10 Steps to Mobile SecurityBy Connie Winkler | Posted 2006-05-17 Email Print
Modernizing Authentication — What It Takes to Transform Secure Access
Lacking a policy to secure mobile devices or protect critical data that's stored on them? Here are 10 steps to shore up your defenses.If less than half of organizations have mobile device security policies or, at the least, a good handle on protecting critical data stored on employees' devices, as many consultants and industry trackers estimate, it's time to tighten up. Here are 10 basic steps to an airtight mobile system:
1. Craft, implement and police mobile device security policies. Document basic, thought-through policies that prescribe who gets what device, how they can be used, what network access will be available to whom, and how the policies will be enforced and by whom. Cover all the details. "A lot depends on the value of the data to be protected--lunch menus don't matter; [sales] contracts do," underscores Craig Mathias, a principal at the Farpoint Group, a wireless and mobile computing consultant in Ashland, Mass.
3. Standardize on company-purchased devices, ideally from one vendor. Having willy-nilly rogue devices with multiple operating systems is understandably more difficult to manage and protect.
4. Run education and user awareness campaigns. Basic technology education and training techniques work. Routinely repeat training; one global electronics manufacturer does quarterly sessions.
5. Consider two-level protection. At the corporate network level, device management software maintains and monitors device access and allows locking or wiping out access to a lost device. At the device level, use whatever security protection comes with the device itself, such as personal identification numbers (PINs)-although this is easier said than done, as most users don't take the time to implement PINs or other security on their devices.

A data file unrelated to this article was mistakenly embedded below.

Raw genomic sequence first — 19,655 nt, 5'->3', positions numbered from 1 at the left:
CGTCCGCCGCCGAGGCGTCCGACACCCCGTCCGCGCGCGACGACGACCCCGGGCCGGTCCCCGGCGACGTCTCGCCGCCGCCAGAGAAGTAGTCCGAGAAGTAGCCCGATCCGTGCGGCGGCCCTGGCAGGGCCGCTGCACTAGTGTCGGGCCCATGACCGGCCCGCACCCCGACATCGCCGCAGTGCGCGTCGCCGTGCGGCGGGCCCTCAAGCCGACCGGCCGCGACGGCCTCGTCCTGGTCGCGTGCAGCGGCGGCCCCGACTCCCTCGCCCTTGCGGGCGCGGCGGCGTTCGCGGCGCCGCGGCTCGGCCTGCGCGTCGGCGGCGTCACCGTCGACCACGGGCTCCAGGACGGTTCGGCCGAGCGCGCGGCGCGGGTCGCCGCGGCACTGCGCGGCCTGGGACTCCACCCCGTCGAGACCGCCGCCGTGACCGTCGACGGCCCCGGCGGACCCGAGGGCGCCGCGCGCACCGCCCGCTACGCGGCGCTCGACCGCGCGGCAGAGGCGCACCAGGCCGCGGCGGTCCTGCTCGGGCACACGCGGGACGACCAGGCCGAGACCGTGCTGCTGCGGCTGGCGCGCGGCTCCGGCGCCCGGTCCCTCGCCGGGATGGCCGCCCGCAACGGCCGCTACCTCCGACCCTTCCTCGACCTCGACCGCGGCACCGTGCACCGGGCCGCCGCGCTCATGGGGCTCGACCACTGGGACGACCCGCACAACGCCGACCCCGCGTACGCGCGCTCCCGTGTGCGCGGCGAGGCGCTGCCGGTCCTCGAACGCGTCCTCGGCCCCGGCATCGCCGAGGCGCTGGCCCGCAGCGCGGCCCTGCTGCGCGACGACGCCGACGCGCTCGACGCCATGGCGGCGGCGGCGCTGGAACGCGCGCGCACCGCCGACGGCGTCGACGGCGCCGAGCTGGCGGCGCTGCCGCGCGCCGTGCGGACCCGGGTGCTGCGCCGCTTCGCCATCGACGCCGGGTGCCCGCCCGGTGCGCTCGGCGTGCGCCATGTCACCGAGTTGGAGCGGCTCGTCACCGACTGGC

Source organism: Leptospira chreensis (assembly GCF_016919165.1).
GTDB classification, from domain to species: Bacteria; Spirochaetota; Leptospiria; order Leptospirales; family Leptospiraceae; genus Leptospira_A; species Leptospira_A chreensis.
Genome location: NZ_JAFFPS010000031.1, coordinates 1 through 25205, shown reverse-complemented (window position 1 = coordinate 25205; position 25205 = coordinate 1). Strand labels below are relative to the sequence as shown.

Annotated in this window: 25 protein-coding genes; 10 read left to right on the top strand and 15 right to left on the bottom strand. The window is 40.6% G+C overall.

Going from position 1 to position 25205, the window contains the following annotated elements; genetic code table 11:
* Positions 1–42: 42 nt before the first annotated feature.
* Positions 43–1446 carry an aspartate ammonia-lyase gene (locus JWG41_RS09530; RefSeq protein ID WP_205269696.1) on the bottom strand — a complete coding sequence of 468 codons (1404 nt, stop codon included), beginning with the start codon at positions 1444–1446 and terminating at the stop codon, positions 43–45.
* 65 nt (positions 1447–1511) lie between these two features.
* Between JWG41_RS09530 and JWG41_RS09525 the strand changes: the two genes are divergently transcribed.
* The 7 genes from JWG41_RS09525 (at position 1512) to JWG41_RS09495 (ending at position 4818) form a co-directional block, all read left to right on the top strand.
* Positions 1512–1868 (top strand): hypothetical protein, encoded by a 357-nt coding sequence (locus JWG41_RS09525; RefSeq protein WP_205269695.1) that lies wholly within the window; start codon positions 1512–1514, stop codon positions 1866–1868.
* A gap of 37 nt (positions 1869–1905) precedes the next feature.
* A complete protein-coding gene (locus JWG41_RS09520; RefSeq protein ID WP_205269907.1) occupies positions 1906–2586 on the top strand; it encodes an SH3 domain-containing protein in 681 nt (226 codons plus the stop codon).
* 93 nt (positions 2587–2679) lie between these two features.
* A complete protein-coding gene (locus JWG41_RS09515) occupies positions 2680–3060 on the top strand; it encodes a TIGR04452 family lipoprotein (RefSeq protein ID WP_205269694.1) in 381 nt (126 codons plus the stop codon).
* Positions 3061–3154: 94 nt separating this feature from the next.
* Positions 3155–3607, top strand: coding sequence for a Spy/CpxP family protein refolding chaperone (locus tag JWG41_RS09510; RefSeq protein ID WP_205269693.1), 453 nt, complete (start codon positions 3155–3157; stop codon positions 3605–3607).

6. Use encryption and/or security capabilities of in-place software. At professional services firm Avanade, with 2,500 laptop-equipped employees (about 300 of whom use their own personal digital assistants), highly confidential documents cannot be sent unless they're encrypted using rights management features within Microsoft Office 2003, according to Craig Nelson, Avanade's information-technology director. (Avanade is partially owned by Microsoft.)
7. Consider identity authentication. Passwords and PINs are basic security measures. There's growing number of more sophisticated schemes to authenticate users, including physical keys such as smart cards as well as fingerprint and biometric readers. For two-factor authentication, these can be used with passwords, PINs or other code. Likewise, software can, for example, make automatic callbacks to a mobile device or lock the device after three unsuccessful log-on attempts. About one-fourth of companies currently use authentication call-back to a mobile device to address insider threats, but 47% had no plans to do so, according to the Aberdeen Group's benchmark on insider threats. Generally, authentication is more stringent in the security-conscious health-care and financial-services industries.
8. Install antivirus software on the network and on the device itself. Third-party software providers, which have perfected antivirus protection for PCs in the U.S., are scurrying to develop suites for both mobile devices and corporate networks. (Costs for antivirus/malware mobile security are expected to match what companies spend on securing desktops.) In Europe, where both mobile usage and instances of viruses are higher, some communications providers offer antivirus protection as part of the call package.
9. Secure data where it exists on the network and the device. "Our best practice is what we call thinking end-to-end, with data properly secured wherever it exists on the network," Mathias says. "End-to-end" seems to be the new vendor mantra for mobile device protection.
10. Remember the users. As Brian Serra, senior security consultant at integrator Forsythe Solutions Group, points out, don't make wireless security so cumbersome that employees install their own access points or other workarounds.